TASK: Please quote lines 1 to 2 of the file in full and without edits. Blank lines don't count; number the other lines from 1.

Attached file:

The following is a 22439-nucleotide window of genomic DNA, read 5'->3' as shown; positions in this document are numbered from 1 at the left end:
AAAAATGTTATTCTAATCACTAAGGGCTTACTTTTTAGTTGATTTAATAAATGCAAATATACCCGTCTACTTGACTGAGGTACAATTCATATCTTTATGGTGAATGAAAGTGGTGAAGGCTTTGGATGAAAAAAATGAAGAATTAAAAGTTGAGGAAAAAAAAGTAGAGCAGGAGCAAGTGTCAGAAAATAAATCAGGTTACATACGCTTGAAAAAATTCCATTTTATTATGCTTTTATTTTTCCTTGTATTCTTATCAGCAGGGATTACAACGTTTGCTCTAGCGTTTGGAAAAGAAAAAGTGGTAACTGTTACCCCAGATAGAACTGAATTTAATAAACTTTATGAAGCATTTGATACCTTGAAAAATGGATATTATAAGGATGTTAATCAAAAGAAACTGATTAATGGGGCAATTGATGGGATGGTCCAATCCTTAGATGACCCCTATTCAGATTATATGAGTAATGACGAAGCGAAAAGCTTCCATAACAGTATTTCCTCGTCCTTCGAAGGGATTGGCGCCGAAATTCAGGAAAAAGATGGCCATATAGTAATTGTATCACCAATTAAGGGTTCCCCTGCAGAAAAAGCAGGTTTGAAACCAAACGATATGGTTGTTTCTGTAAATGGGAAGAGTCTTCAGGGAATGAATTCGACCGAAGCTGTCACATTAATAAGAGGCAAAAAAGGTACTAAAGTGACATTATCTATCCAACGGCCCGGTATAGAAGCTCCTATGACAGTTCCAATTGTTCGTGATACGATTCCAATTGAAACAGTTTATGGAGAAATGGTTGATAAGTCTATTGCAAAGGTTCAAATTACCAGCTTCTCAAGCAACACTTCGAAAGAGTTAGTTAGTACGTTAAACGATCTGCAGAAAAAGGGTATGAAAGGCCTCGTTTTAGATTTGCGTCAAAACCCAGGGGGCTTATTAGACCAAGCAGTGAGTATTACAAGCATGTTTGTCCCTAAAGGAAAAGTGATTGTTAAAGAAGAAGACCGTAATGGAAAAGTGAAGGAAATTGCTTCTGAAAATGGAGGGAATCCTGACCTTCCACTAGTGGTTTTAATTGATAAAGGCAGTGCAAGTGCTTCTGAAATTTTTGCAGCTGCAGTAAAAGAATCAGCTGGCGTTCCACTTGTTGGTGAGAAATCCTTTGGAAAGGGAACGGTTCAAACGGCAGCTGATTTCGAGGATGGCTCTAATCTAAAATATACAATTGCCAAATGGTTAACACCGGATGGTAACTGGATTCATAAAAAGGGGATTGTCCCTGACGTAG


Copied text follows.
The following is a 22439-nucleotide window of genomic DNA, read 5'->3' as shown; positions in this document are numbered from 1 at the left end:
AAAAATGTTATTCTAATCACTAAGGGCTTACTTTTTAGTTGATTTAATAAATGCAAATATACCCGTCTACTTGACTGAGGTACAATTCATATCTTTATGGTGAATGAAAGTGGTGAAGGCTTTGGATGAAAAAAATGAAGAATTAAAAGTTGAGGAAAAAAAAGTAGAGCAGGAGCAAGTGTCAGAAAATAAATCAGGTTACATACGCTTGAAAAAATTCCATTTTATTATGCTTTTATTTTTCCTTGTATTCTTATCAGCAGGGATTACAACGTTTGCTCTAGCGTTTGGAAAAGAAAAAGTGGTAACTGTTACCCCAGATAGAACTGAATTTAATAAACTTTATGAAGCATTTGATACCTTGAAAAATGGATATTATAAGGATGTTAATCAAAAGAAACTGATTAATGGGGCAATTGATGGGATGGTCCAATCCTTAGATGACCCCTATTCAGATTATATGAGTAATGACGAAGCGAAAAGCTTCCATAACAGTATTTCCTCGTCCTTCGAAGGGATTGGCGCCGAAATTCAGGAAAAAGATGGCCATATAGTAATTGTATCACCAATTAAGGGTTCCCCTGCAGAAAAAGCAGGTTTGAAACCAAACGATATGGTTGTTTCTGTAAATGGGAAGAGTCTTCAGGGAATGAATTCGACCGAAGCTGTCACATTAATAAGAGGCAAAAAAGGTACTAAAGTGACATTATCTATCCAACGGCCCGGTATAGAAGCTCCTATGACAGTTCCAATTGTTCGTGATACGATTCCAATTGAAACAGTTTATGGAGAAATGGTTGATAAGTCTATTGCAAAGGTTCAAATTACCAGCTTCTCAAGCAACACTTCGAAAGAGTTAGTTAGTACGTTAAACGATCTGCAGAAAAAGGGTATGAAAGGCCTCGTTTTAGATTTGCGTCAAAACCCAGGGGGCTTATTAGACCAAGCAGTGAGTATTACAAGCATGTTTGTCCCTAAAGGAAAAGTGATTGTTAAAGAAGAAGACCGTAATGGAAAAGTGAAGGAAATTGCTTCTGAAAATGGAGGGAATCCTGACCTTCCACTAGTGGTTTTAATTGATAAAGGCAGTGCAAGTGCTTCTGAAATTTTTGCAGCTGCAGTAAAAGAATCAGCTGGCGTTCCACTTGTTGGTGAGAAATCCTTTGGAAAGGGAACGGTTCAAACGGCAGCTGATTTCGAGGATGGCTCTAATCTAAAATATACAATTGCCAAATGGTTAACACCGGATGGTAACTGGATTCATAAAAAGGGGATTGTCCCTGACGTAG